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      Gastown Hustle

      Jan 24, 2010 at 11:52pm

      I've rented a loft in Gastown since 1998. I was paying $800 per month back then. Today I pay $1800 for the same place. I believe that's also more than 4%. I think most of the people commenting on "Rent" don't live in Vancouver where the landlords are slowly squeezing us dry. Why do I stay here? Because there are not a lot of spacious affordable downtown rentals out there. Go have a look.

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      East Side Advocate

      Jan 25, 2010 at 7:11pm

      Rent is higher. You cannot find a main floor of a house for less than $1200-1400 and that is the east side. Avg. basement suites in decent shape run $1000-$1100. Apartments start at $1000. This is well beyond the reach of the poor and working poor.

      Take a look at craigslist rental listings each day and see the Olympic greed run amok - there are no rentals for Vancouverites right now. I am fully employed and god forbid I had to move in the next month, I would not be able to afford it.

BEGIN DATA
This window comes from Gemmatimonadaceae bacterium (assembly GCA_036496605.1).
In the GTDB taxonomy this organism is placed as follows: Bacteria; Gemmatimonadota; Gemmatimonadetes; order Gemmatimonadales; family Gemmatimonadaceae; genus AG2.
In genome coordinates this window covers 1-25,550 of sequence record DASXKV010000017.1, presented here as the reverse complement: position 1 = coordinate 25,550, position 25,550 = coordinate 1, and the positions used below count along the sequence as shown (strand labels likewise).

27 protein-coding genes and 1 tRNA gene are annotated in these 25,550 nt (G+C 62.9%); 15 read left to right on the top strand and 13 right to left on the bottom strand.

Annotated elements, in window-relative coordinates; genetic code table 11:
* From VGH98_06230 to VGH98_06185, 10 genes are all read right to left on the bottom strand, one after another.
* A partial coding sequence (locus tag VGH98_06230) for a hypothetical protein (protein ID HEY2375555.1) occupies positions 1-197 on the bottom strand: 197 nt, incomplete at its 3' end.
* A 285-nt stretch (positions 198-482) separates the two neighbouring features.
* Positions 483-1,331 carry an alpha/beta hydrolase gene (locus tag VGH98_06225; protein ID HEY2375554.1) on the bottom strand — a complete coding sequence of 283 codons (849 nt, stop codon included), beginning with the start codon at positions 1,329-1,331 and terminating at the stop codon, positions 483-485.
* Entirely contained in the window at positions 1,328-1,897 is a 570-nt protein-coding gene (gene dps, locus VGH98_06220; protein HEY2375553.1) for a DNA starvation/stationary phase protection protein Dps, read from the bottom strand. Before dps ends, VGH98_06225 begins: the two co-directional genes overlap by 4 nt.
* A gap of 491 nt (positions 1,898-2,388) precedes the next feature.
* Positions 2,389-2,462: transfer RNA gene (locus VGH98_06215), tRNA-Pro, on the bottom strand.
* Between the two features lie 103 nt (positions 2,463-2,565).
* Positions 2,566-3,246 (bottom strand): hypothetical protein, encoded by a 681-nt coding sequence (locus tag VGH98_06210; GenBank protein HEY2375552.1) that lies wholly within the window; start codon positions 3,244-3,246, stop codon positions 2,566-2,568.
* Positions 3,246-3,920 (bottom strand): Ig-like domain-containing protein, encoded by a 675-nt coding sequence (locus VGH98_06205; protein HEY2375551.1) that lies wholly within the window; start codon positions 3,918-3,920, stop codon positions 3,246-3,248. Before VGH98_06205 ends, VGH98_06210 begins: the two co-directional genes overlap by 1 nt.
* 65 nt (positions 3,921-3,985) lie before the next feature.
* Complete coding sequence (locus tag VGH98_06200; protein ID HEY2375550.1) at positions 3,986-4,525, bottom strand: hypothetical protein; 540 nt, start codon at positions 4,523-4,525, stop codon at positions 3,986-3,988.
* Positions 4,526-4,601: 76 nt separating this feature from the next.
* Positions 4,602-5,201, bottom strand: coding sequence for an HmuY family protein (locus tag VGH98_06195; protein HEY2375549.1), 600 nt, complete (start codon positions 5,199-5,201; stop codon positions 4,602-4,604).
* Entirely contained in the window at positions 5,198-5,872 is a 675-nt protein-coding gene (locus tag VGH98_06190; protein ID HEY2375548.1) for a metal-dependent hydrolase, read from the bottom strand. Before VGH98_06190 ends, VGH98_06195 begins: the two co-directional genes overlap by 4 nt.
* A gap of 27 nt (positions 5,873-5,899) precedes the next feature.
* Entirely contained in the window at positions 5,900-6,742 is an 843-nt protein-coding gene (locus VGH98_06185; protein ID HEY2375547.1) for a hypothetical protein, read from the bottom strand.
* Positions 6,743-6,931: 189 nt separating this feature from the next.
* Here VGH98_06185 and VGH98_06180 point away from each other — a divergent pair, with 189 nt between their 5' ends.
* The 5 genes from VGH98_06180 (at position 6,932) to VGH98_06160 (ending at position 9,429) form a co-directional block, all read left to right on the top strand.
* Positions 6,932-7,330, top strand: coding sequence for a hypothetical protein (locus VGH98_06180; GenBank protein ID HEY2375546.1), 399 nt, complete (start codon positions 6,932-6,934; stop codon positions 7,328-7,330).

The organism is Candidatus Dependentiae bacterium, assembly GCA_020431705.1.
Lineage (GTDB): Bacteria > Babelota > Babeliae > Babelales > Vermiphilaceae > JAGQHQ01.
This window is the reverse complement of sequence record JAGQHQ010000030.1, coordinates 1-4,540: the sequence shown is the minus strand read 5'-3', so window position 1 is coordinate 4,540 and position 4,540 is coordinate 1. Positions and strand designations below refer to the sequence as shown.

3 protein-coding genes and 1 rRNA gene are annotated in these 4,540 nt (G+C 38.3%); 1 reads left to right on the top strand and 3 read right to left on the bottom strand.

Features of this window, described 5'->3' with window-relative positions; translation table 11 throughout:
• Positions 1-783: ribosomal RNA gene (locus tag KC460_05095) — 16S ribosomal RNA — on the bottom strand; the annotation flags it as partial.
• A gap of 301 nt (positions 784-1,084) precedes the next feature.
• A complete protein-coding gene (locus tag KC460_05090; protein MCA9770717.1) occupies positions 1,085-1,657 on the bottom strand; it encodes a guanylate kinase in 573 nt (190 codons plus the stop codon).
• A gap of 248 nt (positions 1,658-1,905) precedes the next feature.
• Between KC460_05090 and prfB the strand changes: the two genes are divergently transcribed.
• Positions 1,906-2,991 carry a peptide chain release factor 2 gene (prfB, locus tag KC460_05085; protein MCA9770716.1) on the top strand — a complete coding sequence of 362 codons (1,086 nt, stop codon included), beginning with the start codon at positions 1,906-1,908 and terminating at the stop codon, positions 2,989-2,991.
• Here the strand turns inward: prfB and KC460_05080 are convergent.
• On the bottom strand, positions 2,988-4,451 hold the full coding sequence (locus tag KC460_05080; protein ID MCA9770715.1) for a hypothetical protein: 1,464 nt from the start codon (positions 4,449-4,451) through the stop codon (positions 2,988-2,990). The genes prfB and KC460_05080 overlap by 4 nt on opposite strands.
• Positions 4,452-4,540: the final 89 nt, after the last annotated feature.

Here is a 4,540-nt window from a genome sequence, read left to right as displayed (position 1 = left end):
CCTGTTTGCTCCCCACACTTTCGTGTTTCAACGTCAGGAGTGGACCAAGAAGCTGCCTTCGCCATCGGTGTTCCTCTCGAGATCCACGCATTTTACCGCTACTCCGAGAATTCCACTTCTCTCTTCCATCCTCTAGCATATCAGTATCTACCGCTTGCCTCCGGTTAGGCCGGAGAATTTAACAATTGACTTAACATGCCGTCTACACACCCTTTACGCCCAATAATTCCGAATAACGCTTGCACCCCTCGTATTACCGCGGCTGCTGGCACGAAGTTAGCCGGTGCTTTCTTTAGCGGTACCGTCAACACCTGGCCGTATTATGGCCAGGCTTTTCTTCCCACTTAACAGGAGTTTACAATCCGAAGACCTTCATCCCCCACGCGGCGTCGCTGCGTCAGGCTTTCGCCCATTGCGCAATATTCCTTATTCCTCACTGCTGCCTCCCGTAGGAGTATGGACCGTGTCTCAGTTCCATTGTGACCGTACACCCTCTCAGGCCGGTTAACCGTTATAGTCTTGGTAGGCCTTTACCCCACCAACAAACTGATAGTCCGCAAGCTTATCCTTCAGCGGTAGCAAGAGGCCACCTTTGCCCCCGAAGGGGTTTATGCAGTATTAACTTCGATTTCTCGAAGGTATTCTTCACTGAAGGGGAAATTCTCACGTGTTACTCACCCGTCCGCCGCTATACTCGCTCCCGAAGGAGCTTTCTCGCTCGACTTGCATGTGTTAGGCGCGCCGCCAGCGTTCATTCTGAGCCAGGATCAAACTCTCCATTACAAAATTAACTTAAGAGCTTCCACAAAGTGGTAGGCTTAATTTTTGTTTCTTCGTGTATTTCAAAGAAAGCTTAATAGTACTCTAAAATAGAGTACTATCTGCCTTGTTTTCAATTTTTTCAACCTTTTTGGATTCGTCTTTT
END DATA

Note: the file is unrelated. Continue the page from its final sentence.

As for those who deny the rent increases: more than 4% is true, it happens all the time. As the property values went up to pay for the Olympics, so did the rents, in order to cover the owner's increased taxes.

      Federal funding has dried up for co-ops, and co-ops are rarely geared to income anymore either.

      The Olympics has impacted housing, the middle class is absorbing it quietly, (unless they buy a house on the east side because they can't affod Kits, and then complain about the 'hood, but that's another story,) and the working poor and poor are just barely getting by - but also strangely quiet. There is a particular inertia and lack of will do anything about it which I find alarming and disheartening. Articles like this contribute to the lack of energy; if TRAC is saying everything seems okay, a whole lotta people are going to feel silenced and without an advocate.